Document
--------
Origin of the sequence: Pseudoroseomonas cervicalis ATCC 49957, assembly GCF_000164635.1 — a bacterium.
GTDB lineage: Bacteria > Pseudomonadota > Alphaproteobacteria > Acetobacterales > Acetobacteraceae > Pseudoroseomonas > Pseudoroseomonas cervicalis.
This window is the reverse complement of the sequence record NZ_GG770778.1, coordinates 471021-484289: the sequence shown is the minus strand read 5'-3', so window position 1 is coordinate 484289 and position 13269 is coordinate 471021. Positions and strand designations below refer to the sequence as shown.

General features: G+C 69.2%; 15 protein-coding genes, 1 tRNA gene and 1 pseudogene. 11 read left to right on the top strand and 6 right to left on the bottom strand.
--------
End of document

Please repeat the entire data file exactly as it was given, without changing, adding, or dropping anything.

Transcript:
Origin of the sequence: Pseudoroseomonas cervicalis ATCC 49957, assembly GCF_000164635.1 — a bacterium.
GTDB lineage: Bacteria > Pseudomonadota > Alphaproteobacteria > Acetobacterales > Acetobacteraceae > Pseudoroseomonas > Pseudoroseomonas cervicalis.
This window is the reverse complement of the sequence record NZ_GG770778.1, coordinates 471021-484289: the sequence shown is the minus strand read 5'-3', so window position 1 is coordinate 484289 and position 13269 is coordinate 471021. Positions and strand designations below refer to the sequence as shown.

General features: G+C 69.2%; 15 protein-coding genes, 1 tRNA gene and 1 pseudogene. 11 read left to right on the top strand and 6 right to left on the bottom strand.